Judaism eschews extremism. This obligation to be moderate is codified into law by no less an authority than the Rambam; it is, as he points out, "the path of G-d" (Deot 2:7). Furthermore, the goal is not limited to the development of traits of moderation in our attitude towards money, food, or honour; it is to make them second nature to us.
When it comes to character development, our role model par excellence is Avraham Avinu, founder of our faith and the epitome of chesed, kindness. Whether welcoming guests, making peace treaties, rescuing his relatives or even burying his wife, his compassion and concern for others was always uppermost.
Character development does not come easy. We often lack the desire, the discipline, and the determination to act in the proper way. Even when we overcome these barriers, our execution often misses the mark—usually because we aren’t doing enough, but at times because we are doing too much. One can become too extreme in the application of chesed, not realizing that there are times when justice demands that chesed be put aside; i.e. "And you shall destroy the evil from your midst" (Devarim 17:7). If we fail to root out evil, we may fall into the category of "those who are merciful to the cruel will be cruel to the merciful". Our attitude towards evil is summed up in Mishlei 10:7, “And the name of the wicked shall be blotted out”.
This appears to have been a lesson that took Abraham a lifetime to learn. Abraham grew up and spent much of his life surrounded by people whose values he did not share. His parents in Ur Casdim, the native Canaanites, the cultured Egyptians—even his own nephew, Lot—represented a lifestyle foreign to Abraham. To counteract their potential negative influences, Abraham developed his character trait of chesed to an extreme; so extreme that he even beseeched G-d to save the people of Sodom, people who "were wicked and sinners before G-d exceedingly" (13:13). Abraham's sense of chesed was such that he did not realize that it has no place in dealing with such perpetrators of evil. Thus, unlike Moshe, who successfully beseeched G-d to forgive the sinning (but not evil) Jewish people, Abraham's pleas fell on "deaf ears". G-d demonstrated to Abraham that, save for Lot, not a shred of goodness could be found in that town.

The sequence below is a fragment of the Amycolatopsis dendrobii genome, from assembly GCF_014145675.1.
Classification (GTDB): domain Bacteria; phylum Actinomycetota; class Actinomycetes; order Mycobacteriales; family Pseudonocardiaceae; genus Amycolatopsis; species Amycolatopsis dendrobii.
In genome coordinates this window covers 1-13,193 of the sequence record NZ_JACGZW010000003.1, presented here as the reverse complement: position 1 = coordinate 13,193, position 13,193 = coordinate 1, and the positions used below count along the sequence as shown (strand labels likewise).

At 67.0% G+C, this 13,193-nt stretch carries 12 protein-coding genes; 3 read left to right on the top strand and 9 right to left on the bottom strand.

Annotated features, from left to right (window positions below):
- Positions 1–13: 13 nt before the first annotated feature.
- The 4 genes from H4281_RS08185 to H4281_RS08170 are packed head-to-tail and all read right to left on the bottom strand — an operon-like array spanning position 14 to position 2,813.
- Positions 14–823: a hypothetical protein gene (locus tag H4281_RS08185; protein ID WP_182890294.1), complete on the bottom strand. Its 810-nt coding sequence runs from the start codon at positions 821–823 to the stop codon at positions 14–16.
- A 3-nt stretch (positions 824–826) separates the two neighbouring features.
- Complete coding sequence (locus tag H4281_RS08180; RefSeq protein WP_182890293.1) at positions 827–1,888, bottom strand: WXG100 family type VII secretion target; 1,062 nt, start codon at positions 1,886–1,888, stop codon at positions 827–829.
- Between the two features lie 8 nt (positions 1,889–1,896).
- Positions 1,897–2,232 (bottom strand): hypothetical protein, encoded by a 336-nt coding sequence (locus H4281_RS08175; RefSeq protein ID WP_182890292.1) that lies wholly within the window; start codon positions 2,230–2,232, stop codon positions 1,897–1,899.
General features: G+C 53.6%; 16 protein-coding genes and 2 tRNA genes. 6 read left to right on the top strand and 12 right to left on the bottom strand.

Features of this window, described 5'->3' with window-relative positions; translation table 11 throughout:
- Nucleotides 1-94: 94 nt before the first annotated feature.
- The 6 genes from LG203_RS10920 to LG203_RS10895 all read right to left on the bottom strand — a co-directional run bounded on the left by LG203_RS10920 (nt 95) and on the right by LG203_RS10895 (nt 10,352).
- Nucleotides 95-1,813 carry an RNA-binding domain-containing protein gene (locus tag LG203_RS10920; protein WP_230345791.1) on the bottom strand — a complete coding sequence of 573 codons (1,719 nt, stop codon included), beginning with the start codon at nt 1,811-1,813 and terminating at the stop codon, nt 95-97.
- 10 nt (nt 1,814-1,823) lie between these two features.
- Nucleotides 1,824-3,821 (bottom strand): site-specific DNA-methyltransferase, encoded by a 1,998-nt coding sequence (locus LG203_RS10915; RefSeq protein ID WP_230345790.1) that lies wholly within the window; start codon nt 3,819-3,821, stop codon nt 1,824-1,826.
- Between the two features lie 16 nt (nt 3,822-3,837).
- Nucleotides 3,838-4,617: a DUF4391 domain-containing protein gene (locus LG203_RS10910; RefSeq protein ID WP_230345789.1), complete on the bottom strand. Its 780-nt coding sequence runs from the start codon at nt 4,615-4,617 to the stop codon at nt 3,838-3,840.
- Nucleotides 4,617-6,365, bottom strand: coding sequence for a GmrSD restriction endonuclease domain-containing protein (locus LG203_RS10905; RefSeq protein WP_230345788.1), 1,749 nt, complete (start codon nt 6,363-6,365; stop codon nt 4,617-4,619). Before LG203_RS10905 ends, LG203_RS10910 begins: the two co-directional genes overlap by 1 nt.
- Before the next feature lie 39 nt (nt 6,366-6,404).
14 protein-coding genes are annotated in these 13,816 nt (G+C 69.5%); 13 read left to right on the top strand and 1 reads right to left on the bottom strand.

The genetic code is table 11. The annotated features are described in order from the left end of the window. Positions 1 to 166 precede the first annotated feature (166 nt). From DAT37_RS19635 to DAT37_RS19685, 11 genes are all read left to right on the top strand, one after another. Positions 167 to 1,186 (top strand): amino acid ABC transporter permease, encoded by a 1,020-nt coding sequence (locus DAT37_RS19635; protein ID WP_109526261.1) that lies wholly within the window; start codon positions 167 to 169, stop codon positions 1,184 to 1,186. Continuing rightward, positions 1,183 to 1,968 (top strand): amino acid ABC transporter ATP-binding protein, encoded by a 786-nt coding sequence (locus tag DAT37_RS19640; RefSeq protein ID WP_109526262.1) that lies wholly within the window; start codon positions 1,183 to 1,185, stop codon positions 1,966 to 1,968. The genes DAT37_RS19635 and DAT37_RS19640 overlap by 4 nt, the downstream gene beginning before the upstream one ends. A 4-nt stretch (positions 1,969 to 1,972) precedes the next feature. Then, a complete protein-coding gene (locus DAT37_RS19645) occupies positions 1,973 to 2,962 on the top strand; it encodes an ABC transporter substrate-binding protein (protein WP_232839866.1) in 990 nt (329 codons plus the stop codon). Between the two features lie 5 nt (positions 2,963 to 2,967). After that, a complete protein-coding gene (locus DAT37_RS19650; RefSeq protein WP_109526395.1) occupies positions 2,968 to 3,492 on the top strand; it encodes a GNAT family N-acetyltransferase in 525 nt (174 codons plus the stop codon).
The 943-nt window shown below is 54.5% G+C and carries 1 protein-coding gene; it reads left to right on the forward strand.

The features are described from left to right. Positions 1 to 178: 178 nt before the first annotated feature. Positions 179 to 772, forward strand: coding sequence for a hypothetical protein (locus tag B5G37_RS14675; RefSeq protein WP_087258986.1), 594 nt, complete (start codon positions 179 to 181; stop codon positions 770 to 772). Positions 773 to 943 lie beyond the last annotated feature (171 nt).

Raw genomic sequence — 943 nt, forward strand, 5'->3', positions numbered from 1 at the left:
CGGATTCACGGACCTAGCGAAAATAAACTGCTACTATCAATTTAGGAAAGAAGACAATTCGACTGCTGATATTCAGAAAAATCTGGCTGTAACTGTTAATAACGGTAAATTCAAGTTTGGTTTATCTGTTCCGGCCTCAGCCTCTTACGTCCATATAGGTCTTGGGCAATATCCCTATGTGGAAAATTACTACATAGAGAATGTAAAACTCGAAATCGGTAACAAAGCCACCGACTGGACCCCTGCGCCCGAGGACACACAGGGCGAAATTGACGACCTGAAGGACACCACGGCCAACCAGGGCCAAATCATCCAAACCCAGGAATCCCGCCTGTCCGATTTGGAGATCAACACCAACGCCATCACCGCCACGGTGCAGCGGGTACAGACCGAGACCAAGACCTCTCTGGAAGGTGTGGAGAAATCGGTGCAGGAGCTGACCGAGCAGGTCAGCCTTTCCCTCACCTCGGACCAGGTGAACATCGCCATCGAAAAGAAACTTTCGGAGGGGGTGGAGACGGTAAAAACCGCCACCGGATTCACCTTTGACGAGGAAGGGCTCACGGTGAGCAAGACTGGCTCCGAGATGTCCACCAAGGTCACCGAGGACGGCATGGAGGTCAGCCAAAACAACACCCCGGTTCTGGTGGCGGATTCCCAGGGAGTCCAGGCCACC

At times, even those who are far from evil must be denied their cherished acts of chesed. Despite his worry about Yishmael's negative influence on Yitzchak, Abraham was reluctant to take decisive action against his son. Only G-d's direct command to listen to Sarah enabled Abraham to expel Yishmael from his home. And how difficult it must have been to personally banish his own son and the mother of his child from his home! In this instance, a proper environment for one of our founding fathers superseded the obligations of chesed.
There was one more lesson in the application of chesed that G-d wanted to teach Abraham. "Take your son, your only son, the one you love, Isaac... and bring him as a burnt offering" (22:2). How could G-d command the killing of an innocent child? Perhaps this most philosophically challenging part of the Bible is meant to teach that ultimately, it is only G-d who determines what is and is not chesed. What appears cruel to us can be an act of chesed in G-d's master plan, a plan we may never understand in this world.
The akeidah story teaches us that ultimately, G-d abhors human sacrifice, but we witness the suffering endured by countless children the world over. While we must do our utmost to put an end to all suffering, as believing Jews we must accept—in ways that defy our understanding—that G-d's ways are just and merciful. G-d may practice chesed differently than the way we are commanded to perform it, but it is G-d who defines the parameters of chesed.
Abraham was the master of chesed, and if one must err, it is better to do too much chesed as opposed to too little. His son Yitzchak represents the trait of gevurah, strength, a trait that in many ways is the opposite of chesed. It is only the proper combination of chesed and gevurah, of Avraham and Yitzchak, which can produce emet (truth), a trait that was to become so central in the life of Yaakov. "The signature of G-d is truth" (Shabbat 55a); the path to G-d begins with chesed.